set_metadata_recursive("/system/etc/dhcpcd", "uid", 0, "gid", 0, "dmode", 0755, "fmode", 0644, "capabilities", 0x0, "selabel", "u:object_r:dhcp_system_file:s0");
 set_metadata("/system/etc/dhcpcd/dhcpcd-run-hooks", "uid", 1014, "gid", 2000, "mode", 0550, "capabilities", 0x0, "selabel", "u:object_r:dhcp_system_file:s0");
-set_metadata("/system/etc/", "uid", 0, "gid", 0, "mode", 0544, "capabilities", 0x0);
 set_metadata_recursive("/system/etc/ppp", "uid", 0, "gid", 0, "dmode", 0755, "fmode", 0555, "capabilities", 0x0, "selabel", "u:object_r:ppp_system_file:s0");
 set_metadata("/system/recovery-from-boot.p", "uid", 0, "gid", 0, "mode", 0644, "capabilities", 0x0);
 set_metadata("/system/vendor", "uid", 0, "gid", 2000, "mode", 0755, "capabilities", 0x0, "selabel", "u:object_r:system_file:s0");

Then install SuperSU v2.00

USB tethering

Plug phone & PC via USB
Activate USB tethering (Settings / Wireless & networks / Tethering / USB Tethering)
It works OOB on Debian, nothing to do

Mounting USB as MTP or PTP

New Nexus devices don't use USB mass storage anymore but MTP or PTP, mainly to be able to access data both from Android & PC at the same time.
There are two methods using fuse so make sure your user is member of fuse group:

sudo adduser <your_user> fuse

and make sure your user can access the USB device (cf above: /etc/udev/rules.d/...)

Using mtpfs

See this article

sudo apt-get install mtpfs mtp-tools
mkdir ~/MyAndroid
mtpfs ~/MyAndroid
fusermount -u ~/MyAndroid

Problem is that it's very slow to mount

Using go-mtpfs

See this article

sudo apt-get install golang fuse git-core libmtp-dev libfuse-dev
mkdir /tmp/go 
GOPATH=/tmp/go go get
sudo mv /tmp/go/bin/go-mtpfs /usr/local/bin/
mkdir ~/MyAndroid
go-mtpfs ~/MyAndroid &
fusermount -u ~/MyAndroid

Using gphotofs

This method requires the phone to share files over USB as Camera (PTP), *not* MTP.

sudo apt-get install gphotofs
mkdir ~/MyAndroid
gphotofs ~/MyAndroid
fusermount -u ~/MyAndroid

Problem is that it only shows DCIM & Pictures
Not sure if it's a limitation of Android or Gphoto...


See Android Apps

Applications development

See Android SDK

Using the embedded SE

See Android SE

using Software Card Emulation

See Android Software Card Emulation

Backuping via BackupPC

I'm a big fan of BackupPc and this guy managed to link android & backuppc so let's give it a try.
Check the mentioned link but his setup is a bit different, running CyanogenMod while I'm using a stock fw.
Instructions here suppose your phone is rooted.


Backuppc server needs to reach the phone so your phone needs a static (or DHCP statically attributed) IP or whatever dyndns system.


I'm using SshDroidPro
Make sure backuppc key is properly installed in /data/data/
Then test it as user backuppc, trying to access the phone and accept the server key fingerprint.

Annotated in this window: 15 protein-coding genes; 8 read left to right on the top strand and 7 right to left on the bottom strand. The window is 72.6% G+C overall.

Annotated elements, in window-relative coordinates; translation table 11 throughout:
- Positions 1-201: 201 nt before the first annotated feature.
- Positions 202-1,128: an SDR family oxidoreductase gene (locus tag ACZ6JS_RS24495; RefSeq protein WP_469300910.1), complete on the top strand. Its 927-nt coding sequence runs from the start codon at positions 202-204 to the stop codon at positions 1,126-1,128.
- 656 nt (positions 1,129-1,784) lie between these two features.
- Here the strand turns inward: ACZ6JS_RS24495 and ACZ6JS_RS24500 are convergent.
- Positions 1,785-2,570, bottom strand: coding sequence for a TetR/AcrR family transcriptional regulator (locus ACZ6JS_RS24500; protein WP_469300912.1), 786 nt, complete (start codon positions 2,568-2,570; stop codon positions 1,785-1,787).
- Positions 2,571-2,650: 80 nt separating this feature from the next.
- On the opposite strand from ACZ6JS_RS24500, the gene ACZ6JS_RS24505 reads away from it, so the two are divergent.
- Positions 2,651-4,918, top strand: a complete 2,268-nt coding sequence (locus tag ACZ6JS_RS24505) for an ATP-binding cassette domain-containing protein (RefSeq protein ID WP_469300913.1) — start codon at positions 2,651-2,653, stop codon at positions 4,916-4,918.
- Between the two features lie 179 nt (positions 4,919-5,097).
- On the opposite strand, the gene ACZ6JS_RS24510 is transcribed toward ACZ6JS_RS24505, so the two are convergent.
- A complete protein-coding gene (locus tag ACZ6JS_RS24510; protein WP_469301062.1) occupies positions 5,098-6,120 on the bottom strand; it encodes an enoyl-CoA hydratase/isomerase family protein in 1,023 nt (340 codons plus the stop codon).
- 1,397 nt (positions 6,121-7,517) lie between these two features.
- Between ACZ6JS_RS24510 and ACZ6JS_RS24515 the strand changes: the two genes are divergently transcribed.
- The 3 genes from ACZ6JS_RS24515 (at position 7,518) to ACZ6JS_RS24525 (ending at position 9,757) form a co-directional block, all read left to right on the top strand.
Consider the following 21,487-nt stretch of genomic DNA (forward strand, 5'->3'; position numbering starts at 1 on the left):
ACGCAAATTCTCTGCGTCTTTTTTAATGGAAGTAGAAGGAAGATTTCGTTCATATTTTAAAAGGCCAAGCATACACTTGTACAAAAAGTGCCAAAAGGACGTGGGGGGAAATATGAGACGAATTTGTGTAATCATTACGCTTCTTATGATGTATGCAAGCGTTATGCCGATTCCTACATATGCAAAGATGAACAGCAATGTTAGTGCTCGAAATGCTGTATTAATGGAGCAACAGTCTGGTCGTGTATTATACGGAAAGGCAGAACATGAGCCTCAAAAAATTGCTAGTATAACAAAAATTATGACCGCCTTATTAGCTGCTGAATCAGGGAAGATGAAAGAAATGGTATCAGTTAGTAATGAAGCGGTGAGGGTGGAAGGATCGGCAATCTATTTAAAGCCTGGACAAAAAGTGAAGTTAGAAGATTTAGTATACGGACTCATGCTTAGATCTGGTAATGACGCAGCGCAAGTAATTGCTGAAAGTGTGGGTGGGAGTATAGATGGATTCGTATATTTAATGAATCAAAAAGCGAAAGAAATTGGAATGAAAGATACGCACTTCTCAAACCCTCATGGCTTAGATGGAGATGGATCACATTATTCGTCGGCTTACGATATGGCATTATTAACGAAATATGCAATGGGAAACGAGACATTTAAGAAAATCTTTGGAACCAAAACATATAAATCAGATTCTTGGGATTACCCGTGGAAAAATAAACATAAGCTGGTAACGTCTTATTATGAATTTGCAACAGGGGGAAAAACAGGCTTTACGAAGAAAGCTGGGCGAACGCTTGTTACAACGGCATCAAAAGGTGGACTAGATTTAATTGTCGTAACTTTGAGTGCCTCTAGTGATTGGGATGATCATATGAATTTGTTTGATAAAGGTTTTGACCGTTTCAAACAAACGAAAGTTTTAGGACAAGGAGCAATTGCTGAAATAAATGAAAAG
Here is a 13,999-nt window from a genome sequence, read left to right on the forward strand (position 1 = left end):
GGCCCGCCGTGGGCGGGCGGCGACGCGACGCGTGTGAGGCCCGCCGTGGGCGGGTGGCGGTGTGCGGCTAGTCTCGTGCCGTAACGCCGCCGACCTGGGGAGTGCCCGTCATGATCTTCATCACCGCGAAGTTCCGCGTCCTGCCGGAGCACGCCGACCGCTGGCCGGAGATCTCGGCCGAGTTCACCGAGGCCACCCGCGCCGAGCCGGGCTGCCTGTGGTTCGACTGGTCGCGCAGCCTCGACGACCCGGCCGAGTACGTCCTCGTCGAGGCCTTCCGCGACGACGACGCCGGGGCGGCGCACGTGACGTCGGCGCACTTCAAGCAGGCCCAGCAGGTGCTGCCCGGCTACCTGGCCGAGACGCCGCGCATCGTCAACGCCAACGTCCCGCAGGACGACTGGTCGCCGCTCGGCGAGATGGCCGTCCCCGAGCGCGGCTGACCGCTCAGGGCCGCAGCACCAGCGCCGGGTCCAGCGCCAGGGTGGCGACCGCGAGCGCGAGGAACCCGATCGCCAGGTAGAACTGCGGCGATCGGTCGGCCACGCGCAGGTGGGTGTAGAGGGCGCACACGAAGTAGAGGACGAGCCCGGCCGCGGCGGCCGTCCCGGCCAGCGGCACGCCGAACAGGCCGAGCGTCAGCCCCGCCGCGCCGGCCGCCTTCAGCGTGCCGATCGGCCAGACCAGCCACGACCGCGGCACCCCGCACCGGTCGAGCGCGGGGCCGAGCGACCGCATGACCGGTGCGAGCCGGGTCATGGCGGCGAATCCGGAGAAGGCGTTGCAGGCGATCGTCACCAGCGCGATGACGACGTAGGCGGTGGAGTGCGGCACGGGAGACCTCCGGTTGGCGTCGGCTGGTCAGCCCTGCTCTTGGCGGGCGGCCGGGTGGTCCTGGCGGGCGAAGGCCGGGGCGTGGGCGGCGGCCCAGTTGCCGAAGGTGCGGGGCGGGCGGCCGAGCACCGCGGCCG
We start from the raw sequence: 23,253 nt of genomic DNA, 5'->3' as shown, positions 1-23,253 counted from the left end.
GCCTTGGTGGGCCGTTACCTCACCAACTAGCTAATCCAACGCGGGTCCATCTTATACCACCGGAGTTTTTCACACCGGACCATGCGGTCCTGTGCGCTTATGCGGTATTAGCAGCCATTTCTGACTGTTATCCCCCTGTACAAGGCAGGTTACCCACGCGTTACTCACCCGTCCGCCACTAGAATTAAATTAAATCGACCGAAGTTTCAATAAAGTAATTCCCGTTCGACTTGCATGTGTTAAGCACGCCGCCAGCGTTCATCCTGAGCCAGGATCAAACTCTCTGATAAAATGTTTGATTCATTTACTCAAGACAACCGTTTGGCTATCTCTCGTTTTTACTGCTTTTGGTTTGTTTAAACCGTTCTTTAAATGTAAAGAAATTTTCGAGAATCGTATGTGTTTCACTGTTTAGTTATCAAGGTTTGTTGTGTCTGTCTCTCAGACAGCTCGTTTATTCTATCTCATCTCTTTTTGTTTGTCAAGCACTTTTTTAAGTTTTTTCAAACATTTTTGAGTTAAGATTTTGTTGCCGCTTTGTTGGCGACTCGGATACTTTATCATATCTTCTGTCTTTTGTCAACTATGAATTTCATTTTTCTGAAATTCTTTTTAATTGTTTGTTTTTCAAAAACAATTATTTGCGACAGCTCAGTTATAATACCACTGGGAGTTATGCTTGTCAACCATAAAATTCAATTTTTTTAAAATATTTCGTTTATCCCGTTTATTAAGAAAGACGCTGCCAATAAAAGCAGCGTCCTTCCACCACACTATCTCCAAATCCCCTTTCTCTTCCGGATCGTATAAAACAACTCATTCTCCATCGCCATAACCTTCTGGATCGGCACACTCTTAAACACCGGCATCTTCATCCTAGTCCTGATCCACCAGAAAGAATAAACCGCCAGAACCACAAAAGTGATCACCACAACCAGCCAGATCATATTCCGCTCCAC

To get rsync binary, I found rsync backup for Android which downloads a rsync binary during install (a weird way to deal with a GPL program IMHO).
The actual binary it downloads is available here.
But Android wget doesn't support https so you've to transfer it to your phone by another mean.
One way is to install the application I mentioned and let it download that binary.
Then, to install it at a more rooted-Android standard place:

cd /system/xbin
busybox mount -o remount,rw /system
cp /data/data/eu.kowalczuk.rsync4android/files/rsync /system/xbin/
chmod 755 /system/xbin/rsync
chown /system/xbin/rsync
busybox mount -o remount,ro /system


Make sure Wi-Fi will stay on!
Menu > Settings > Wireless & networks > Wi-Fi settings > Menu > Advanced > Wi-Fi sleep policy > Never (or never when powered)

BackupPC config

My config: create new host in backuppc web interface with:

   XferMethod = rsync
   RsyncShareName = [/data/, /efs/ (useful??), /system/, /mnt/asec/, /mnt/sdcard/]
   RsyncClientPath = /system/xbin/rsync
   BackupFilesExclude = /mnt/sdcard/ => [/oruxmaps/mapfiles, /clockworkmod/backup, /radio_dump_*, /videos]

Note that in the mentioned link he's using RsyncShareName = / and playing with BackupFilesOnly but for me it looks like BackupFilesOnly was not respected, so I preferred to have separate RsyncShareName
Some info on APP2SD here and here
I had errors "Ping too slow" so I increased

   PingMaxMsec = 400

as anyway it's on local network

Non-rooted device

For non-rooted devices the setup is a bit different:

  • SSH server will run on a non-privilegied port, e.g. port 2222
  • login will be done with sshdroid permissions, not root, so it cannot access rsync binary neither /data content
  • rsync needs to be available so we'll transfer it again, as sshdroid user:
scp -P2222 rsync galaxy:/data/data/

then make it executable

  • BackupPC config is e.g.:
   XferMethod = rsync
   RsyncShareName = [/mnt/sdcard/]
   RsyncClientPath = /data/data/
   BackupFilesExclude = /mnt/sdcard/ => [/Movies]
   RsyncClientCmd: add "-p2222" to ssh options: "$sshPath -p2222 -q -x -l root $host $rsyncPath $argList+"
   RsyncClientRestoreCmd: add "-p2222" to ssh options: "$sshPath -p2222 -q -x -l root $host $rsyncPath $argList+"

Because we cannot directly backup /data content, what can be done is to use e.g. MyBackupPro to backup most of the data to the SD card, in a scheduled way.